Air Transport World

Kiwi revival: Air New Zealand is back from the abyss.(Company Profile)

As turnaround stories, Air New Zealand's is about as good as it gets. In just over 2-1/2 years under MD and CEO Ralph Norris, the company has come from the nightmare of writing off NZ$1.45 billion--the largest writeoff in New Zealand corporate history--to posting combined annual profits of NZ$331 million over its last two fiscal years. Although a 15% escalation in fuel costs and the adverse impact of an appreciating NZ dollar contributed to flat earnings of NZ$165.7 million for the year ended June 30, profit before unusual items and tax was up 10% to NZ$243 million on a 3.3% decline in revenues to NZ$3.5 billion.

It is an outcome few would have predicted when following the downfall of Ansett in September 2001, ANZ itself teetered on the edge of collapse as major shareholders Brierley International Ltd. and Singapore Airlines balked at recapitalizing the carrier. This prompted the NZ government to step in with an NZ$885 million injection in October 2001, thereby acquiring a controlling 82% stake. At the end of November, new board member John Palmer took over as chairman of the tottering concern. Norris, one of only two board members to survive the Ansett debacle, was appointed to his present posts in February 2002.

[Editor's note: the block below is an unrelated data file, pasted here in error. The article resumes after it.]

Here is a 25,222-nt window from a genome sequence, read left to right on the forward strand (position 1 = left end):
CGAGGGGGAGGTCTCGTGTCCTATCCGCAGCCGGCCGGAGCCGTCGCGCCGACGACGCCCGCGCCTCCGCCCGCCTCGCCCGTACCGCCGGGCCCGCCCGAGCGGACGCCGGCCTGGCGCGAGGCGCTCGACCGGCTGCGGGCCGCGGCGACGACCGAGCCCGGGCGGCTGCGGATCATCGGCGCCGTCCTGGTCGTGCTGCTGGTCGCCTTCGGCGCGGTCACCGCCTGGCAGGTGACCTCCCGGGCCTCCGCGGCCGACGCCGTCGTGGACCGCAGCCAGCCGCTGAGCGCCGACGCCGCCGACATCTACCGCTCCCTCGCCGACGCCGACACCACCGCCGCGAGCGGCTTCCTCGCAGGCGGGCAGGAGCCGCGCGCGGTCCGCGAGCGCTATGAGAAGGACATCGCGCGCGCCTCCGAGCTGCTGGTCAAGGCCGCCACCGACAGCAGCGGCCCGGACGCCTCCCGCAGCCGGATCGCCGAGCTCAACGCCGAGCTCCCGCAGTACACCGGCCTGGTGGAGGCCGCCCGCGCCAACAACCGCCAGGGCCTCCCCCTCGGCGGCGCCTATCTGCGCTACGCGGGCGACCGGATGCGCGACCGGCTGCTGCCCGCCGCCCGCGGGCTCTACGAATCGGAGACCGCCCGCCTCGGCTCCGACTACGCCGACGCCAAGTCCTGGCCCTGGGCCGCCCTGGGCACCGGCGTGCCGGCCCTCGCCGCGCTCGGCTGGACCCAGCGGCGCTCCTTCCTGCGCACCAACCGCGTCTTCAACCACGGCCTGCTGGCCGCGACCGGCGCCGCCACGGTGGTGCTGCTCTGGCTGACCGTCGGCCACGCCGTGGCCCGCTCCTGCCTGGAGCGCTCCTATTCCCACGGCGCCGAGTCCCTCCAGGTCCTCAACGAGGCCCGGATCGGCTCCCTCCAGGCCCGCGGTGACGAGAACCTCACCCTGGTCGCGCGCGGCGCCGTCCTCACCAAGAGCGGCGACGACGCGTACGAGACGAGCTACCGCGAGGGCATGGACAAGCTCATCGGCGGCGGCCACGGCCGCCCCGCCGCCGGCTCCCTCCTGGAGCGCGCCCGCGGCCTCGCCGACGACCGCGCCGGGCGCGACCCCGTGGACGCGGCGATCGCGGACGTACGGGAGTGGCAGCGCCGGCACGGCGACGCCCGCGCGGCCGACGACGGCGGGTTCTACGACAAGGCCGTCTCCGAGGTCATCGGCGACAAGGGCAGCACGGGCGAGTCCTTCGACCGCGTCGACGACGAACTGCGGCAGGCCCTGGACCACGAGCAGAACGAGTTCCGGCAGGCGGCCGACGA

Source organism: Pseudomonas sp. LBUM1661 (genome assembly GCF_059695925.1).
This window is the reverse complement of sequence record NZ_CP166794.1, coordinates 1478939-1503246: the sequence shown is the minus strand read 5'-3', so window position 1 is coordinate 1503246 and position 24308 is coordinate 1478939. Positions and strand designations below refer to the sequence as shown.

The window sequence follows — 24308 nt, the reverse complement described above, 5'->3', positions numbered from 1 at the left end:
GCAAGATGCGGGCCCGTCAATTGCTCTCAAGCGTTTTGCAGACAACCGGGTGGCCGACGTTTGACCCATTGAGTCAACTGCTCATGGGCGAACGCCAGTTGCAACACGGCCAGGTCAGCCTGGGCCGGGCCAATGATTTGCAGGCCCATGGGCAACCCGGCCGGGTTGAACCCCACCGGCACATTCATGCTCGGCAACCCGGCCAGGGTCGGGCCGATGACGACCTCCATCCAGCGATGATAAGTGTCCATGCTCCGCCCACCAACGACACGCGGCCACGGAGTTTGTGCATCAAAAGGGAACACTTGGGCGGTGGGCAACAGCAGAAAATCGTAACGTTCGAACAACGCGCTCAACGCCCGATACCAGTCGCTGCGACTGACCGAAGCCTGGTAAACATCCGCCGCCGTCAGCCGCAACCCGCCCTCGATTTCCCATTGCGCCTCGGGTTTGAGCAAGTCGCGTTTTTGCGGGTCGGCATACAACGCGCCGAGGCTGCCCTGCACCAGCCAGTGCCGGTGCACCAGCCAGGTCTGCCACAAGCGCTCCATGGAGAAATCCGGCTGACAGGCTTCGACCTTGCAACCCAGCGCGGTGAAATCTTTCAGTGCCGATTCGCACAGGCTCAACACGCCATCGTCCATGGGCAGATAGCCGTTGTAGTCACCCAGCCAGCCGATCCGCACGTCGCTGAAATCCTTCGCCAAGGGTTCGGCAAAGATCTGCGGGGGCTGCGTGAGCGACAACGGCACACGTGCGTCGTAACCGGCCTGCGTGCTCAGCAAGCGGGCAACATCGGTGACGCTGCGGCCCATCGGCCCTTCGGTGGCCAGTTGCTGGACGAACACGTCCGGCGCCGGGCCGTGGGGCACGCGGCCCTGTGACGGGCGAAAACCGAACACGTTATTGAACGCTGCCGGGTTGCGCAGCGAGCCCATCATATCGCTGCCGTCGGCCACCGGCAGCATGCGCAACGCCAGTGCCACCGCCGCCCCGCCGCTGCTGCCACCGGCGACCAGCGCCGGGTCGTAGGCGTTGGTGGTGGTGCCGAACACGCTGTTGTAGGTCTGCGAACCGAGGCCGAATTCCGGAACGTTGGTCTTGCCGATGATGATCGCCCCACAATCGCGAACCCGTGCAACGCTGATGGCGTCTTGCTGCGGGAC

One of the first things on the agenda was a staff survey to gauge the airline's heartbeat. The results were disturbing, indicative of a desperate need for some "intensive care" to bring ANZ back to life. Only 29% of staff bothered to respond, and of those, 90% claimed that management was out of touch, possibly reflecting years of neglect under executives whose entire focus was shareholder return.

Norris's mantra is the opposite. "It is all about people," he insists. "The relationship between staff and customers is critical. If you get the staff relationship in good order, then you have a great opportunity to get superior satisfaction. If you get that, then you get superior shareholder returns."

But first he had to stop the flow of red ink, which had resulted ill net losses of NZ$319 million in FY02. His measures were harsh but effective: A 30% pay cut was imposed on management and all perks such as chauffeur-driven cars were dropped. Nonmanagement staff were asked to take a pay pause. …

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